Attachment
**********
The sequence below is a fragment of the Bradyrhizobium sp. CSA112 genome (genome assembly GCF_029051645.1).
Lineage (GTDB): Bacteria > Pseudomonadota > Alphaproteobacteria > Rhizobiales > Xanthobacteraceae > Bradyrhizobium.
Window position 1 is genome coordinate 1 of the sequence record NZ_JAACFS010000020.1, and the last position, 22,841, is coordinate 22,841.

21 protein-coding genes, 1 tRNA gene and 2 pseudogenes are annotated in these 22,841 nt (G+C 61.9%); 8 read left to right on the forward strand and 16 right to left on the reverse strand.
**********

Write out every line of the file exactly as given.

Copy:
The sequence below is a fragment of the Bradyrhizobium sp. CSA112 genome (genome assembly GCF_029051645.1).
Lineage (GTDB): Bacteria > Pseudomonadota > Alphaproteobacteria > Rhizobiales > Xanthobacteraceae > Bradyrhizobium.
Window position 1 is genome coordinate 1 of the sequence record NZ_JAACFS010000020.1, and the last position, 22,841, is coordinate 22,841.

21 protein-coding genes, 1 tRNA gene and 2 pseudogenes are annotated in these 22,841 nt (G+C 61.9%); 8 read left to right on the forward strand and 16 right to left on the reverse strand.